What to do when our lands are violated – Mining vs The Environment

As a relatively peaceful person, one whose work is to record and report on the beauty of our land, my stomach is churning & turning on a recently learned situation. It is happening in the state of Wisconsin – not the state of my home, but a state that is part of

Frogs Not, Bob Grytten image
Frogs Not, Bob Grytten image

my land – the United States of America. Actually, it’s not my land, for in essence we are but charged as stewards of the land.

And the situation I have learned about begs a discussion about our environment and our rights to destroy it and in the process, bring harm upon its inhabitants, including wildlife as well as people.

Here is the situation…

A mining company has been given permission to proceed with it’s first phase of bringing iron ore out of the ground in Wisconsin. According to reports by those feeling threatened –  “The first phase of the mine alone could release 1.3 million tons of sulfur, as well as mercury, arsenic, copper, zinc, and phosphates (which cause algae blooms and fish kills), into Lake Superior tributaries.”

What’s Being Proposed?

Gogebic Taconite (G-Tac), a subsidiary of  The Cline Group, has proposed a 4 ½-mile long open pit iron ore mine in the Penokee Hills of Northern Wisconsin. This would be the first phase of an eventual 22-mile strip of open-pit mining, stretching from west of Mellen, in southern Ashland County, to Upson, in Iron County. The land is privately-held managed

Rivers Not, Bob Grytten Photo
Rivers Not, Bob Grytten Photo

forest land, 35 square miles of rugged and unbroken north woods habitat, a migration corridor and natural carbon sink.

What’s at stake?

The mine area is at the headwaters of the Tyler Forks and Bad Rivers, which flow north into the Bad River Indian Reservation and empty into Lake Superior at the Kakagon Sloughs, the largest wetlands on Lake Superior and source of wild rice for the Bad River Anishinaabe (Ojibwe/Chippewa) Tribe. The potential mining zone impacts more than 50 miles of streams and rivers, many of them designated trout streams. It is in the recharge zone of the Penokee Aquifer, which many residents rely on for clean drinking water.

I first learned about this when checking out the web site of fellow photographer journalist Dustin Zarnikow. He also has “Radio” listed amongst his Photography and Video activities. His radio interview of three professionals in Geology and Natural Resources is most interesting and chilling at the same time. Check it out.

Yes, I understand the issue of need for resources to produce our cameras, tripods, cars,

Not in My BackYard! Bob Grytten image
Not in My BackYard! Bob Grytten image

and computers. And no, I have not talked with the Mining Company. They have armed Guards at the access areas. Wonder Why?? That’s why I raise the questions. Let’s have the discussion.

Partial background information…

Minnesota and Michigan haven’t seen long-term economic benefits from mining. Iron Range economies are very volatile, with wide “boom/bust” swings in employment depending on world metal prices (currently in a “bust”). Technological advancement has meant steadily increasing productivity and fewer workers needed to mine. The public would not benefit from the mine, since under the new mining law—paid for by $15.6 million in campaign donations by pro-mining corporations—the company would pay zero taxes if they do not make a profit.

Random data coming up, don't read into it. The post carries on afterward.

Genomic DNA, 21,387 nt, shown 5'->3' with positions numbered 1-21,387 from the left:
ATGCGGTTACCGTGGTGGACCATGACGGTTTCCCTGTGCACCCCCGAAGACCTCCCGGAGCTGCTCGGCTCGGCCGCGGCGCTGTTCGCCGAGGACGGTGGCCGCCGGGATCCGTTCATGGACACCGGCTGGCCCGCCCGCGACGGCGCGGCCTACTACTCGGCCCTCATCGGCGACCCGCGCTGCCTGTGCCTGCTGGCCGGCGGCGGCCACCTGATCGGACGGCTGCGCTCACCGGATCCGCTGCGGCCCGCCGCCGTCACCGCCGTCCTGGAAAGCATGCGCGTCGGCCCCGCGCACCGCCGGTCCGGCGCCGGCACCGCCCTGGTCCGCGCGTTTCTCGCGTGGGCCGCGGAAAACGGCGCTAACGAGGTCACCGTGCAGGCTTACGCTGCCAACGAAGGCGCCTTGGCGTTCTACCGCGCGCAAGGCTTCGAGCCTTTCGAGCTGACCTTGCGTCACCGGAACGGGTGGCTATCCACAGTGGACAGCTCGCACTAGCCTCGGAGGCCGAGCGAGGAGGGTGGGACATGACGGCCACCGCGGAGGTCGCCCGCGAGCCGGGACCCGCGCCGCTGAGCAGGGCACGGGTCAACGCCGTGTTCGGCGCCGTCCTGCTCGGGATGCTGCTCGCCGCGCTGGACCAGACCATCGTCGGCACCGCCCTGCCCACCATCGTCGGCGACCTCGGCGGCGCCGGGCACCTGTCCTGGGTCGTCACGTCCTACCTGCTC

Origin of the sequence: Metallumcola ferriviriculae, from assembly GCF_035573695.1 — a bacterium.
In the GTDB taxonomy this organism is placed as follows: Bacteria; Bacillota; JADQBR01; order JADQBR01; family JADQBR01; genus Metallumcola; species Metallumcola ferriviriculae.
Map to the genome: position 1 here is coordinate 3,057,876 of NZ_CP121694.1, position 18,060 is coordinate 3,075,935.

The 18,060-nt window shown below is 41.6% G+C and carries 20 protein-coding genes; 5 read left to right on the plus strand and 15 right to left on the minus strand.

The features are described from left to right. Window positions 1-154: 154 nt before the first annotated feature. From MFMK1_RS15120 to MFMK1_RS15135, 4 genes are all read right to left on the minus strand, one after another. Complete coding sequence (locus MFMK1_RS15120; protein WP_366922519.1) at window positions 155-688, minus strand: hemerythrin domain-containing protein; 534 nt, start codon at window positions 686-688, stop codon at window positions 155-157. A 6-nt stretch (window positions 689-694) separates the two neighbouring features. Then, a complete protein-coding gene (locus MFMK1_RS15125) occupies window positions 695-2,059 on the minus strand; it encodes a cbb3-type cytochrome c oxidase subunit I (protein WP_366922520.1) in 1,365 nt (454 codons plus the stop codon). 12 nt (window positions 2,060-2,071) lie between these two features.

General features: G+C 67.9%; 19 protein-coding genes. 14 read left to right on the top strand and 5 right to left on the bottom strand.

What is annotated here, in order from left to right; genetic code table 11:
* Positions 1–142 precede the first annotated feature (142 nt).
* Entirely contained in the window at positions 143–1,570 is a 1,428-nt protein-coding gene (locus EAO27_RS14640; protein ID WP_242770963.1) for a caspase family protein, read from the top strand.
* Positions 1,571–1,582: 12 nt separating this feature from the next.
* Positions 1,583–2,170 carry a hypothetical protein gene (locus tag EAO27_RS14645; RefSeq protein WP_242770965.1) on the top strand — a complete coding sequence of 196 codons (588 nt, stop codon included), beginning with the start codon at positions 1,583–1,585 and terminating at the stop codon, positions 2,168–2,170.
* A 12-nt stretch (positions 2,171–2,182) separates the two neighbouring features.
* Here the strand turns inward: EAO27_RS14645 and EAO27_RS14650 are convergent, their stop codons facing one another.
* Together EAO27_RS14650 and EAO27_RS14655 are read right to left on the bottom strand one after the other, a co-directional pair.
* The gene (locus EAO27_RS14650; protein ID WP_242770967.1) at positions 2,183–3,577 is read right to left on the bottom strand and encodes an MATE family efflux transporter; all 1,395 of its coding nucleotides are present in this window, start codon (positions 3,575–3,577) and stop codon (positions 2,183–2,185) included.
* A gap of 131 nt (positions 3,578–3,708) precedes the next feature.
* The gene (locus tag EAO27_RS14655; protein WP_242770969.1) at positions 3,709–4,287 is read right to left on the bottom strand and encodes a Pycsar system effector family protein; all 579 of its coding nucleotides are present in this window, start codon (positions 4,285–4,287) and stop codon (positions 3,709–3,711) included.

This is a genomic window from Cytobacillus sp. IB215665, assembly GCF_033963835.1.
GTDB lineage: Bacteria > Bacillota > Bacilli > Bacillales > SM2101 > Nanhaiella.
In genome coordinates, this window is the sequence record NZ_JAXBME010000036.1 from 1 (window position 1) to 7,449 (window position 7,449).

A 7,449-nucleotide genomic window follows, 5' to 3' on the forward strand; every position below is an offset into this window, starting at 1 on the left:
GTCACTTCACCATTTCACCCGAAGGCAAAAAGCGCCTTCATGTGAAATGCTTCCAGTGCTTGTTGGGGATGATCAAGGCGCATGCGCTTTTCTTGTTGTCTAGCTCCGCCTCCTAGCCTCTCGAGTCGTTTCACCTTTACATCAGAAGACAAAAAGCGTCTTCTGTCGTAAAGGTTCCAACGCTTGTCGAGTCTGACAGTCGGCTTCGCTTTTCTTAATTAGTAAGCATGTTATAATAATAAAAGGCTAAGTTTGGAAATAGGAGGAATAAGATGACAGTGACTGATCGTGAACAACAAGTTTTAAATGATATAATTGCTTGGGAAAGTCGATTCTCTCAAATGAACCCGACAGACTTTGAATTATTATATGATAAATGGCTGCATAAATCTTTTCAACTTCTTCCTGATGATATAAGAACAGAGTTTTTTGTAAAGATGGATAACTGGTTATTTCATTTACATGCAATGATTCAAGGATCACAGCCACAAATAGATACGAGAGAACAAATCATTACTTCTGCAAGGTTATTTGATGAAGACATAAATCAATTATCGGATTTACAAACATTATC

The Hull-Rust-Mahoning Mine on Minnesota’s Mesabi Range Mining would transform the area from forested hills to an industrial strip, with heavy machinery, truck traffic, deep pits, and wasterock piles hundreds of feet high. The recently-passed iron mining law allows the mining company to fill wetlands and navigable waterways with waste rock and reduce the volume of groundwater in the aquifer.

Iron Mining: What’s the Record?

Thanks to a twenty-year grassroots struggle by a coalition of environmental organizations, sportsmen’s groups, and Native American tribes in Wisconsin, in 1998 the state passed a law (signed by then-governor Tommy Thompson) prohibiting sulfide mining in the state until mining companies can show an example of an environmentally safe sulfide mine.

To date, one has never been found. Sulfide mining targets minerals like copper, lead, zinc, gold, and silver that are contained in sulfide ores, which generate sulfuric acid when exposed to air and water. But G-Tac’s proposal is for an iron mine, not a sulfide mine, and thus doesn’t fall under the purview of Wisconsin’s mining moratorium law.

However, iron mining isn’t “safe” either. Downstream from Minnesota’s Mesabi Iron Range, the St. Louis River is polluted with high levels of mercury and sulfates, resulting in fish consumption advisories and a 100-mile-long wild rice “dead zone.” That’s because to get to the iron, a vast amount of overlying rock must be removed, some of which contains heavy metals and sulfides. In the Penokees, the overlying rock and parts of the iron deposit itself are known to contain Pyrite (iron sulfide).

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